Air Force wants to reserve its cyber experts for big jobs while AI plays defense

The Air Force sees defensive cyber measures as the best place to start when it comes to using artificial intelligence.
Lauren Knausenberger, U.S. Air Force
Lauren Knausenberger speaks Dec. 4, 2018, at the Public Sector Innovation Summit presented by VMware and produced by FedScoop and StateScoop. (FedScoop)

As the Air Force works to modernize its cybersecurity practices, it wants to deploy artificial intelligence to better support its networks’ defensive measures so airmen get more time to do white-hat hacking and other higher-level tasks.

The plan is to automate and leverage algorithms that can learn from data to fix small issues, especially those that can easily be missed by a human. Fixing bugs and sifting through reams of threat reports are assignments better left to AI instead of overloaded human workforces, Lauren Knausenberger, chief innovation officer for the Air Force, said Wednesday during CrowdStrike’s Fal.Con for Public Sector Conference, produced by FedScoop and CyberScoop.

“We are just going to miss things the more we do manually,” Knausenberger said.

The Air Force would prefer its human cyber workforce to be “creative in an evil way” by spending more time simulating real-world hacks on the service’s technology.


She envisions human analysts being able to “team” with AI systems to identify where human brain power can apply the type of complex problem solving-skills that computers can’t apply on their own.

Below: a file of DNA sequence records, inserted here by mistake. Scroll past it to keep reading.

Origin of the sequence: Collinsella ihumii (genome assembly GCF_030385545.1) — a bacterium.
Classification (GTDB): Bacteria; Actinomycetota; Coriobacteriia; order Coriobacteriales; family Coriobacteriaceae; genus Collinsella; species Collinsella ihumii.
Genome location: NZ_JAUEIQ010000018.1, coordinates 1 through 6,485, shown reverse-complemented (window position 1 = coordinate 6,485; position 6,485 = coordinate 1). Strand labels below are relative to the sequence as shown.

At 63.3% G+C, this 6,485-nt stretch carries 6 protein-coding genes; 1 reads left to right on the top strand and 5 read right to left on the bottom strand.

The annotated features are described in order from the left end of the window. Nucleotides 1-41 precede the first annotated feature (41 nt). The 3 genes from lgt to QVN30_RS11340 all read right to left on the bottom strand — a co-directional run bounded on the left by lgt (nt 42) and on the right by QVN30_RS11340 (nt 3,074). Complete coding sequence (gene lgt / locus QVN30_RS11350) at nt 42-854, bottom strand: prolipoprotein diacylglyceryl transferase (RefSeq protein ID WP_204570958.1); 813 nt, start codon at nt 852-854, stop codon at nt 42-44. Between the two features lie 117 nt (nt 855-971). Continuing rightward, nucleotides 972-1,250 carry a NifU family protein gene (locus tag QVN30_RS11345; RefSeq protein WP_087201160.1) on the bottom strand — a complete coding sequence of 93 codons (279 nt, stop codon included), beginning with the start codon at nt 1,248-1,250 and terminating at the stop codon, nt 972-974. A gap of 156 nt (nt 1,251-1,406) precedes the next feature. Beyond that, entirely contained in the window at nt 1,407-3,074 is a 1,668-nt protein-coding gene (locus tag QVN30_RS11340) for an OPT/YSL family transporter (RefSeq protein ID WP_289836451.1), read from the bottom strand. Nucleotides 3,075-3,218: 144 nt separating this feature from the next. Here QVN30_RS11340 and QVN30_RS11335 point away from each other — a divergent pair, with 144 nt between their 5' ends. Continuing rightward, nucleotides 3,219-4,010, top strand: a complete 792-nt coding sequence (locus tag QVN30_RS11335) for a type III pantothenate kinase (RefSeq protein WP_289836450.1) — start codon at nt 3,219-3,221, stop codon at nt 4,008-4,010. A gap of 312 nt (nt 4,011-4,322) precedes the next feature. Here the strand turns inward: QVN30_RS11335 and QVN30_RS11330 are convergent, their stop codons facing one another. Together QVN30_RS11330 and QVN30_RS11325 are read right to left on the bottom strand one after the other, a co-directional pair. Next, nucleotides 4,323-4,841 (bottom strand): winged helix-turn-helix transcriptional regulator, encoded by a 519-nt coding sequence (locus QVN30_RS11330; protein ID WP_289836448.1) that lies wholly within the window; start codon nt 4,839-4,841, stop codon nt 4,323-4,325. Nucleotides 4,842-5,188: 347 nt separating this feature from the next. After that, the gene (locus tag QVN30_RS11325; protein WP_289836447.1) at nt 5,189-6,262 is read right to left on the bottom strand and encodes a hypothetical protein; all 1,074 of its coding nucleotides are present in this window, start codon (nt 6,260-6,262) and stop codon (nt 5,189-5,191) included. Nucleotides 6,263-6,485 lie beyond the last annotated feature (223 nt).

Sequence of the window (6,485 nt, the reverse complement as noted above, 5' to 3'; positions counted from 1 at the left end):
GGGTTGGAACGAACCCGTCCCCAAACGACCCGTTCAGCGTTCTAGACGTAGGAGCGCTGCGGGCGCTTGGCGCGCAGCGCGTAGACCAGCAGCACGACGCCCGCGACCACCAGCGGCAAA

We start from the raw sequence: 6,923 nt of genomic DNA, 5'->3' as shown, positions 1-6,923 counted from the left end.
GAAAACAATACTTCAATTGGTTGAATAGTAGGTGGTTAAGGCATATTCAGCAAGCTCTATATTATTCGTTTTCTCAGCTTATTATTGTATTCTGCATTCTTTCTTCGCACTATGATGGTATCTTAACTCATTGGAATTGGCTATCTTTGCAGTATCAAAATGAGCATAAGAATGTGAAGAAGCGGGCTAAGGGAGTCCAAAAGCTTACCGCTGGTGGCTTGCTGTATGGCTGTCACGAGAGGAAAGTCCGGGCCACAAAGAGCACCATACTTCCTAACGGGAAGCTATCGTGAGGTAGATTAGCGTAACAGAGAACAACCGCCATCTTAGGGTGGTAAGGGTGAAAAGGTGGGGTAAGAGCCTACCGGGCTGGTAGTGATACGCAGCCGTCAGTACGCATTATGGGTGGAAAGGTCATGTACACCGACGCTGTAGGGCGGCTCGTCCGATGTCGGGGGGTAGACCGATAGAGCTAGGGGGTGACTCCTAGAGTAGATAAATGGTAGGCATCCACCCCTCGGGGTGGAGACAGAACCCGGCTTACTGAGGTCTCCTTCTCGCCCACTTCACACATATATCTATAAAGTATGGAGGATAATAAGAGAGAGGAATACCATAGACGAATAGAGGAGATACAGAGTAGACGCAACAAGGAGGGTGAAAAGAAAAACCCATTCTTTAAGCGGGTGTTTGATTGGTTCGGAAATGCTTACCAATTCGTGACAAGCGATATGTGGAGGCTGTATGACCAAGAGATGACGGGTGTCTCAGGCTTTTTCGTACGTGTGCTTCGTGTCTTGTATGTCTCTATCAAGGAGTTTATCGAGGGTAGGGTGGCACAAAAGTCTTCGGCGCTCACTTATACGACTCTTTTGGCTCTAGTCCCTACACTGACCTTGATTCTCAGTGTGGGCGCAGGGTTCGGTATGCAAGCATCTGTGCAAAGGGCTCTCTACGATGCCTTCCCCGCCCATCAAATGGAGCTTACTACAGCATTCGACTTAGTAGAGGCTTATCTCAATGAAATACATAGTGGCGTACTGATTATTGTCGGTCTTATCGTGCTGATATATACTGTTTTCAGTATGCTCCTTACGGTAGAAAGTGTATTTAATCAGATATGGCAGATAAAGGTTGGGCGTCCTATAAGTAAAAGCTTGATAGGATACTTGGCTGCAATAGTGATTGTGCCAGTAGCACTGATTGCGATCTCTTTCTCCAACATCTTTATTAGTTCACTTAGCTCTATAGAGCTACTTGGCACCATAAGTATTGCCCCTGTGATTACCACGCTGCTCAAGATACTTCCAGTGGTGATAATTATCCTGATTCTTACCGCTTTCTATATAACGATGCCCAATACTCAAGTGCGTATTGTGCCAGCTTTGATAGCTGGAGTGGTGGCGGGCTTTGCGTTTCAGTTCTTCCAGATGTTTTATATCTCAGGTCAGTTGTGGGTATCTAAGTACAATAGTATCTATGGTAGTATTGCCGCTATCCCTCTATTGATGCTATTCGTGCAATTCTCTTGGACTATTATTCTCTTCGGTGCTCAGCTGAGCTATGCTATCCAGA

Using AI-enabled systems to recognize the most important cyberthreat information and then alert airmen is the goal, Knausenberger said.

“Until you get that right … you will be drowning” in reams of data, she said.

Another reason for the Air Force to promote AI: The cybersecurity workforce shortage has been acute in the government. Employers like the DOD often lag behind the private sector in benefits and pay. Adding AI-powered systems to the defensive workforce ultimately will lead to stronger security, Knausenberger said.

There are also ways to attract outside help, too. The Air Force has recently expanding its bug bounty programs, including new “Hack-a-Sat” events for ethical hackers to target satellites. The department even paid out $150,000 to a teenager in recent bug bounties, and the computer whiz was later offered a job in the Defense Department, Knausenberger said.

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